Design principles act as a moral compass for your product design.
On a couple of occasions now, I've been tasked with crafting design principles that will help guide product design decisions. I've researched what others have done high and low, and ultimately found what works for one company doesn't necessarily apply to another. Here are some helpful tips on how to go about creating yours.
I will note that calling them design principles is admittedly a bit of a misnomer. Design principles implies that they are owned and relate only to the designers, whereas they should be relevant to the entire organization. Designers, product managers, developers, support staff, QA – should all be accountable to these principles. For the sake of brevity, however, I will stick to how this is relevant to product designers.
Luke Wroblewski does well in explaining the importance of design principles:
“Design principles are the guiding light for any software application. They define and communicate the key characteristics of the product to a wide variety of stakeholders including clients, colleagues, and team members. Design principles articulate the fundamental goals that all decisions can be measured against and thereby keep the pieces of a project moving toward an integrated whole.” Luke Wroblewski - Developing Design Principles
Whether you're prioritizing work, or designing interactions for a feature, you can refer back to your principles to help you make better decisions. If what you are working on, or proposing to work on, falls outside of the scope of your principles, then perhaps you should reevaluate your priorities. Designing new features that stay true to your principles will also help you to build a more cohesive product as each individual feature is striving to meet the same set of goals.
If you can't communicate your design decisions in terms that are relevant to your principles, you might be steering your project off course. It will help reduce “it just looks better” excuses. When you have principles to refer back to, reasons like that just don't fly.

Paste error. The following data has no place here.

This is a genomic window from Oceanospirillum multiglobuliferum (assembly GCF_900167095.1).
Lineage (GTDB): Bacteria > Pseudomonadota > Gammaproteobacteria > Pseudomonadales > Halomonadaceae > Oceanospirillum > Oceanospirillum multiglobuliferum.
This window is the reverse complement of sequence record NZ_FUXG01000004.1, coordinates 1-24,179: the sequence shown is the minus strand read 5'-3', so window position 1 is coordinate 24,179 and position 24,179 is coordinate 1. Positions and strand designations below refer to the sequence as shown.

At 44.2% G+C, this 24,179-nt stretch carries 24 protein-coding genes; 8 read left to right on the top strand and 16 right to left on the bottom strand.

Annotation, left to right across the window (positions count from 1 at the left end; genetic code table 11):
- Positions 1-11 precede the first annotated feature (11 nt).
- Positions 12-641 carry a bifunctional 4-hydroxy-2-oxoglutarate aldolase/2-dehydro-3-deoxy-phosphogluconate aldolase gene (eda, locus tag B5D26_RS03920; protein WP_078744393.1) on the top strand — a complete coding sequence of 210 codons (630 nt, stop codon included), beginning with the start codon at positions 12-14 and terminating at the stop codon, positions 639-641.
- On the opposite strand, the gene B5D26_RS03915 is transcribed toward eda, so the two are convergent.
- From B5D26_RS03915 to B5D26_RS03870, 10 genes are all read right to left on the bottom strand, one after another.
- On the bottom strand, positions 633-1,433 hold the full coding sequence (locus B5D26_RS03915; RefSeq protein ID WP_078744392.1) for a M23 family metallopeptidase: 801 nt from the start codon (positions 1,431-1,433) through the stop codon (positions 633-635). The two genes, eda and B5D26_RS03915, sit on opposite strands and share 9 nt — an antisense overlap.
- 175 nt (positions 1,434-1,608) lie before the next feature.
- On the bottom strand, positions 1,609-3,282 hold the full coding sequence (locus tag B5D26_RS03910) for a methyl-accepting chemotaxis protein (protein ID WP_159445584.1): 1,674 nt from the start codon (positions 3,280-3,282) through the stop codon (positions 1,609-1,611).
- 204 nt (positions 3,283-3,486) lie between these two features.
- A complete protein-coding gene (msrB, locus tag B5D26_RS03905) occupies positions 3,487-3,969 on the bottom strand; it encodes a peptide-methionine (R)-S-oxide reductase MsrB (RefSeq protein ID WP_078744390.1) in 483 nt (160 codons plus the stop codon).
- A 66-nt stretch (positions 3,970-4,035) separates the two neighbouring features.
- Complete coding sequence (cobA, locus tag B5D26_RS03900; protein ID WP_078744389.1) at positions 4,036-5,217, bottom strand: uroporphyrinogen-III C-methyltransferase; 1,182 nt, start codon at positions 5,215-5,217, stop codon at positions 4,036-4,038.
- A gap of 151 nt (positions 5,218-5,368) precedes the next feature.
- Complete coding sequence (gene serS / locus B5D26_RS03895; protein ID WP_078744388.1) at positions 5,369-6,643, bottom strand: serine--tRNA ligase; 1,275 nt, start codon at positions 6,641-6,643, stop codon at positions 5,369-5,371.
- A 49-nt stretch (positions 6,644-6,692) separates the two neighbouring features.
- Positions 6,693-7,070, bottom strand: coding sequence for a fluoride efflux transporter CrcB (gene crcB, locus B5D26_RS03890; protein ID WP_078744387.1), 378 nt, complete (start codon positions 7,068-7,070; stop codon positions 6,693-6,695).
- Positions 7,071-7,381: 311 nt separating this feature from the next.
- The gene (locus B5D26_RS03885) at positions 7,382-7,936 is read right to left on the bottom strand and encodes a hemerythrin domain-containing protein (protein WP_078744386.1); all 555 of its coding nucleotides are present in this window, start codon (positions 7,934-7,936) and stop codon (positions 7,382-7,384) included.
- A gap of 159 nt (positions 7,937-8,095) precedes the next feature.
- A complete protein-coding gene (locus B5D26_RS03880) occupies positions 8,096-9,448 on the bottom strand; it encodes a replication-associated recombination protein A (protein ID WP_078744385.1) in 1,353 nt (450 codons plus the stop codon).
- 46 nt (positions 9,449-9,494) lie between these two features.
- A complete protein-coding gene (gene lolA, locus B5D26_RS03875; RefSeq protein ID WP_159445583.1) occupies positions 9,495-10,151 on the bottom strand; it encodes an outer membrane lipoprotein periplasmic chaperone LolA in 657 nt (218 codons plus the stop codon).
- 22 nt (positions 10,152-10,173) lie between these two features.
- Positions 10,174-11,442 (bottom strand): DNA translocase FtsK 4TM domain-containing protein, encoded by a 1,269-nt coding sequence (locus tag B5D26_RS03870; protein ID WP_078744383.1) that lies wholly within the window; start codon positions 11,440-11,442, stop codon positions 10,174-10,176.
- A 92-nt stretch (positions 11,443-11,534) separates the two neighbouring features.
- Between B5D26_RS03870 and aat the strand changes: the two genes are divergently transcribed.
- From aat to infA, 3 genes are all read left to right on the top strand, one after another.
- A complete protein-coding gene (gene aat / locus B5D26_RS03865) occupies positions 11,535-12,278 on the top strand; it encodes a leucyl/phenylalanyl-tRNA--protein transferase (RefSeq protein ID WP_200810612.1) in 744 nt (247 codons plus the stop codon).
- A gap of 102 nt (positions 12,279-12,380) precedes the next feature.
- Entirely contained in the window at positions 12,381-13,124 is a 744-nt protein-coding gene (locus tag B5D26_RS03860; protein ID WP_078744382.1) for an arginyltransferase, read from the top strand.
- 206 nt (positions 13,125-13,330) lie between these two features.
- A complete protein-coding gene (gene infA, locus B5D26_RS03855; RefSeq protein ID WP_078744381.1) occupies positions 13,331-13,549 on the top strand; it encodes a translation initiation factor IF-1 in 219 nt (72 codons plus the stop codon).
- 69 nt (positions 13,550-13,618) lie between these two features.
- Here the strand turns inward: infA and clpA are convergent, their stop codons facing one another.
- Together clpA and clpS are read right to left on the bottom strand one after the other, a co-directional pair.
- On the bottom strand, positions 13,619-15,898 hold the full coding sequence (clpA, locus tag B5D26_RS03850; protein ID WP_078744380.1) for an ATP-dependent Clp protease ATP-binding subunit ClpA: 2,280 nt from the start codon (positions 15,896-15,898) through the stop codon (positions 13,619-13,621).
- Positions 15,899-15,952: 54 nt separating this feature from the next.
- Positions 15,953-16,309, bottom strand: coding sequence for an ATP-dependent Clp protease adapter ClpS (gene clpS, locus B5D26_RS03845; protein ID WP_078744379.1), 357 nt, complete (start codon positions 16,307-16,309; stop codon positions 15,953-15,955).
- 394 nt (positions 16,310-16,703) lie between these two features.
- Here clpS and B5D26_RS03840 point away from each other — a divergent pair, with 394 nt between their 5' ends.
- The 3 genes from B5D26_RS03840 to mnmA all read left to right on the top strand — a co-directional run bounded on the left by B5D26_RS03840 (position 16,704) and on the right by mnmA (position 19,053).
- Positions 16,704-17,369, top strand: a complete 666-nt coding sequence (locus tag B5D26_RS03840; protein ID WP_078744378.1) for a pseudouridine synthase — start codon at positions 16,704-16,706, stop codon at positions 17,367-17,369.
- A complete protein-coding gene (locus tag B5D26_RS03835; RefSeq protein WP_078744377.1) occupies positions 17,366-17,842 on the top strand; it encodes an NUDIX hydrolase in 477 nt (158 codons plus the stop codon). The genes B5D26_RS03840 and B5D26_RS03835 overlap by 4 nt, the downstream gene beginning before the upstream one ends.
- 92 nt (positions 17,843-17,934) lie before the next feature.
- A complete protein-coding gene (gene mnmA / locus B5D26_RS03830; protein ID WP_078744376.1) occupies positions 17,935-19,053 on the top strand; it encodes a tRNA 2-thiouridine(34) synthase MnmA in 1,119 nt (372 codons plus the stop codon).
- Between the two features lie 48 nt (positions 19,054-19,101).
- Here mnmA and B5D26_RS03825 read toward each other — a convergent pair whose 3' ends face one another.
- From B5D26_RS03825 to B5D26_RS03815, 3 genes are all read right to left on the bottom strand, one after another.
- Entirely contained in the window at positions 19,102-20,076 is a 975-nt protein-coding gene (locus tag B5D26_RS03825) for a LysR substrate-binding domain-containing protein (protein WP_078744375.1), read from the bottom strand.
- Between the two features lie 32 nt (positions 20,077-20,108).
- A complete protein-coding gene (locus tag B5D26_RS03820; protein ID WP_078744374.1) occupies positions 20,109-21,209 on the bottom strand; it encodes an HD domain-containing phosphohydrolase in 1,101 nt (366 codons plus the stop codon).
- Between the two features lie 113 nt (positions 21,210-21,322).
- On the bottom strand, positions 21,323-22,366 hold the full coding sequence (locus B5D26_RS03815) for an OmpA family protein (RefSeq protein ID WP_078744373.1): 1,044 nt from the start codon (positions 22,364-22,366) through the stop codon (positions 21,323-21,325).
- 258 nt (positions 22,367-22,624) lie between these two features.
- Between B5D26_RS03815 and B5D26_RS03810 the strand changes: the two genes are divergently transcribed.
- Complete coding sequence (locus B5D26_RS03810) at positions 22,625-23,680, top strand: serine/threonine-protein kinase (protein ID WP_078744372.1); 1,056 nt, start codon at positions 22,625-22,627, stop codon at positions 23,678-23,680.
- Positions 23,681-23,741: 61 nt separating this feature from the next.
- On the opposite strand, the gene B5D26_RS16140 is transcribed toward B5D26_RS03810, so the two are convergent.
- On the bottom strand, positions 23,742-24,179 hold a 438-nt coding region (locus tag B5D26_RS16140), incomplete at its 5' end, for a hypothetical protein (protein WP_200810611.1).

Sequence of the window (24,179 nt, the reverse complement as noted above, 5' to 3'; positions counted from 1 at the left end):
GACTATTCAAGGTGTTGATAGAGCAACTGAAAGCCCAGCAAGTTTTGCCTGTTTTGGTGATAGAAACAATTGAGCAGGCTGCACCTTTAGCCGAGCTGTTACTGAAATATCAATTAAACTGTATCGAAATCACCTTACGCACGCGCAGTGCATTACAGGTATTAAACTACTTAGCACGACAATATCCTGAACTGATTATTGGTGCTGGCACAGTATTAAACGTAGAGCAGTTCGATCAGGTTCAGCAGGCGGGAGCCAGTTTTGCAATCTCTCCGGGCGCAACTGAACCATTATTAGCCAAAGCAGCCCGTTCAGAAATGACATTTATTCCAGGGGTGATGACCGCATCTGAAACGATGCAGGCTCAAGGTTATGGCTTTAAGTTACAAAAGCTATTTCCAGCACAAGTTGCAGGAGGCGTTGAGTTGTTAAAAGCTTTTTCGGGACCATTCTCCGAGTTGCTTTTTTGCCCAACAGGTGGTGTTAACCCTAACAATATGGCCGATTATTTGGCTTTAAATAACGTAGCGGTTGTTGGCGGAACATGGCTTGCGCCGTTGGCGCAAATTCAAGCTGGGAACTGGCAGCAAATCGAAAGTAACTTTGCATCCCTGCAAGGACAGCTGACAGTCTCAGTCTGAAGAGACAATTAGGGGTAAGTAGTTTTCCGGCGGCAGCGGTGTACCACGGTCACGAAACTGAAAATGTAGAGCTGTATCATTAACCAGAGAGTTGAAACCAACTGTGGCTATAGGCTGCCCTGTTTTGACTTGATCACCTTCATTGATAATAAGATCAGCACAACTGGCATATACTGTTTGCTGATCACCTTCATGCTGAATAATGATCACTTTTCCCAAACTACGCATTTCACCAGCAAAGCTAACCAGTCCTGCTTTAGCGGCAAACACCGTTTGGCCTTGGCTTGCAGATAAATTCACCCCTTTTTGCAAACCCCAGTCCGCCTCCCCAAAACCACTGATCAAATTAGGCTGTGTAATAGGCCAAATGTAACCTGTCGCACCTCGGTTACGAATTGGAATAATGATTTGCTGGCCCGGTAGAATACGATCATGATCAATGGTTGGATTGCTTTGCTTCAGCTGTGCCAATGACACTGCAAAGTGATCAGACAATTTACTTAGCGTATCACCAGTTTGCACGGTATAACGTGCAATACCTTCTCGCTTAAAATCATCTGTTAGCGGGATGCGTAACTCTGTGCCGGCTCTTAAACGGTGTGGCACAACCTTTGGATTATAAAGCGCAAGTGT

It's easy to get carried away when you're crafting your list, but it's vital to keep it short and concise. I like keeping it to a list of around five. Anything more than that and you start giving yourself too much leeway with how you should design your product. If a decision is relevant to only 1 out of 12 principles, as an example, then how valuable is it? Too much room allows for too much compromise.
Keeping the list short also makes them a lot easier to remember, making them more meaningful. It's easier for your team to get behind something they can remember. If you have to open up a PowerPoint (bleh!) presentation every time you want to remind yourself of them, it likely won't work.
If you yourself are not the champion of the product (yet — as ultimately you should be), talk to the people who are. Through these discussions you should be able to get a sense of the short and long term visions for the product. This will help you piece together principles that will allow you and your team to carry out the vision.
While you can expect to get valuable feedback here, you shouldn't expect to get nice words or phrases handed on a platter. It will take some refinement to boil down this feedback into small consumable chunks that will make sense to the entire organization.
At bitHound, we just ran through this exercise and settled on principles such as actionable and insightful. On their own, these words might not mean enough to an outsider of the organization. But that's ok — they won't mean anything without the context of our culture and our product. If you do things right and stay true to your principles, they should be evident to your users.
I chose the word crafting instead of picking or choosing as you really need to identify and develop principles that are relevant to your company. Don't just select a bunch from a list because they sound good. You should probably expect the list to evolve over time. As your business and users' needs change, so might your principles. Don't stick with principles that no longer make any sense to your organization.
Now. I don't think there is such thing as too early. They may fluctuate more when you're product and company are young, but defining your principles early will help to keep you on track in a stage where it's easy to take your product in too many, and perhaps conflicting, directions.
You don't want to make these feel like a corporate initiative that people lose interest in the moment you queue up your presentation. At bitHound we put it on the front page of our wiki. We open up an Evernote note with them listed when we're working on sprint planning. We remind each other during product discussions. Instead of a boring presentation, make it a workshop that allows for open feedback an discussion. People will take ownership when they have an opportunity to provide their own input.
Good designers are already likely working with some principles in mind, even if they have not yet formalized them into simple words or phrases. The exercise of making them succinct will help you better communicate your design intentions to your team, your managers and ultimately improve your product's user experience.
Have you crafted design principles for your team? What has worked best for you?
Here are some resources you might find handy when creating your list:
Stock photos from Unsplash.